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Diabetes Care. 1995 Dec;18(12):1527-33.

Pregnancy outcomes in women without gestational diabetes mellitus related to the maternal glucose level. Is there a continuum of risk?

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  • 1Illawarra Area Health Service and the University of Wollongong, New South Wales, Australia.

Abstract

OBJECTIVE:

To examine selected pregnancy outcomes in women without gestational diabetes mellitus to see whether there was a continuum of risk related to the maternal glucose level.

RESEARCH DESIGN AND METHODS:

Consecutive women attending two prenatal clinics and three obstetricians in private practice were tested for GDM at the beginning of the third trimester using a 75-g glucose load in the fasting state. The rate of induction, the number of assisted deliveries, the presence of pregnancy-induced hypertension, fetal birth weights, and morbidity were examined with respect to the maternal 2-h glucose level.

RESULTS:

Data were available for 1,441 women with a 2-h glucose level < 8.0 mmol/l (144 mg/dl). For each 1.0 mmol/l (18 mg/dl) increase in the glucose level, the odds in favor of an assisted delivery increased by 15.2%, and the odds in favor of the baby being admitted to a special care nursery (SCN) increased by 22.6%. There was no significant association between maternal glucose levels and the probability of either pregnancy-induced hypertension or a large-for-gestational-age (LGA) baby after adjustment for other variables.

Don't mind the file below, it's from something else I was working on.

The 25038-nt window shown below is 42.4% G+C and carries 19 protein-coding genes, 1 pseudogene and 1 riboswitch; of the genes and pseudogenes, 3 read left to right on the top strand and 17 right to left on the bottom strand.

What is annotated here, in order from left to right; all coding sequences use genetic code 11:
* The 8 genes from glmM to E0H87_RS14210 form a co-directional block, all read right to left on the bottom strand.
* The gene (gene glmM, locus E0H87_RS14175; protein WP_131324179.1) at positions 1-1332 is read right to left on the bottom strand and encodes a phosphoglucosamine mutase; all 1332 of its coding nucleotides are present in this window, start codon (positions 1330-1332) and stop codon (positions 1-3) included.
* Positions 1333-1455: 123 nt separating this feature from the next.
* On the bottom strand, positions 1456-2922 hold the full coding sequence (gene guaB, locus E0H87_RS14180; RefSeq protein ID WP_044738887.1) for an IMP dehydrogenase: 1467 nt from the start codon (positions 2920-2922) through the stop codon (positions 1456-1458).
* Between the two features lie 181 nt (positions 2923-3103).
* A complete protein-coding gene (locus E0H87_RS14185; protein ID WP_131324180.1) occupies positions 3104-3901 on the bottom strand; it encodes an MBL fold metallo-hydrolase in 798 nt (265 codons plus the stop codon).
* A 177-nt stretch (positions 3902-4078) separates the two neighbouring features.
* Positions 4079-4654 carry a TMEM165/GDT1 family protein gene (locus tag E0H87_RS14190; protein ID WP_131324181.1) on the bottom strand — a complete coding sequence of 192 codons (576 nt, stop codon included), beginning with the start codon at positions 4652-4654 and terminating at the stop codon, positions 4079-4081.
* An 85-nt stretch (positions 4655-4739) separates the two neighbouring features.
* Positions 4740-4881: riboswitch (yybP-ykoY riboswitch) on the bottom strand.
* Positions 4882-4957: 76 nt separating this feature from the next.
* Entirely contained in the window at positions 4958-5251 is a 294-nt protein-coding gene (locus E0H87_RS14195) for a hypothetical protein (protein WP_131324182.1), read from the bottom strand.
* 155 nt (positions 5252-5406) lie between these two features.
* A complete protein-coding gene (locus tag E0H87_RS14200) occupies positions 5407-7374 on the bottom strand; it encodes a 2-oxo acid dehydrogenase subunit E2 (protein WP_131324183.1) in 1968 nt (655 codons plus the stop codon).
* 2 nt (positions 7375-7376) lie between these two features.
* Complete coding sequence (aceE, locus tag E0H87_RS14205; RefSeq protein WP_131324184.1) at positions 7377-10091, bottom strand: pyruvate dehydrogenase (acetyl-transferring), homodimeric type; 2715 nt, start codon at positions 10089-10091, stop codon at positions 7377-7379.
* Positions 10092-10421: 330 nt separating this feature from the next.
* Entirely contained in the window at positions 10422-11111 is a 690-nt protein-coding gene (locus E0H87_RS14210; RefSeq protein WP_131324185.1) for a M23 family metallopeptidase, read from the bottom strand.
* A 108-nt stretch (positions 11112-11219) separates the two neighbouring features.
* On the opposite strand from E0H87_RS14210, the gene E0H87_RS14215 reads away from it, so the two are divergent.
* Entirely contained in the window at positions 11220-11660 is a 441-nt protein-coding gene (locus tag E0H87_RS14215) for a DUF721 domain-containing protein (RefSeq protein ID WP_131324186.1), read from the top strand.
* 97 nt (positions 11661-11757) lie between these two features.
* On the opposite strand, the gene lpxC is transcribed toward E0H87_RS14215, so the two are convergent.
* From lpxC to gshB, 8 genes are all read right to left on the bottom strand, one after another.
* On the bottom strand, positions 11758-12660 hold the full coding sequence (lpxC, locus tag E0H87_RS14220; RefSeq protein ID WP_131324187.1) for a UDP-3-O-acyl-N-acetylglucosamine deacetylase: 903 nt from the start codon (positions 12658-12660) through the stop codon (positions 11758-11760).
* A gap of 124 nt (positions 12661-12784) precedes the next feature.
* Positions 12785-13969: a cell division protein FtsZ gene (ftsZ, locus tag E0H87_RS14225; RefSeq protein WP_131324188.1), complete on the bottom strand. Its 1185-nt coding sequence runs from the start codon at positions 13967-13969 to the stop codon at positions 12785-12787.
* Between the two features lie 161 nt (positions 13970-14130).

CONCLUSIONS:

In normal women there is a continuum of risk related to the maternal glucose level 2 h after a glucose tolerance test for the probability of having an assisted delivery and the likelihood of the baby being admitted to an SCN. The chance of having pregnancy-induced hypertension or a LGA baby also increased as the maternal glucose level increased but could be largely explained by an increasing body mass index.

PMID:
8722047
[PubMed - indexed for MEDLINE]
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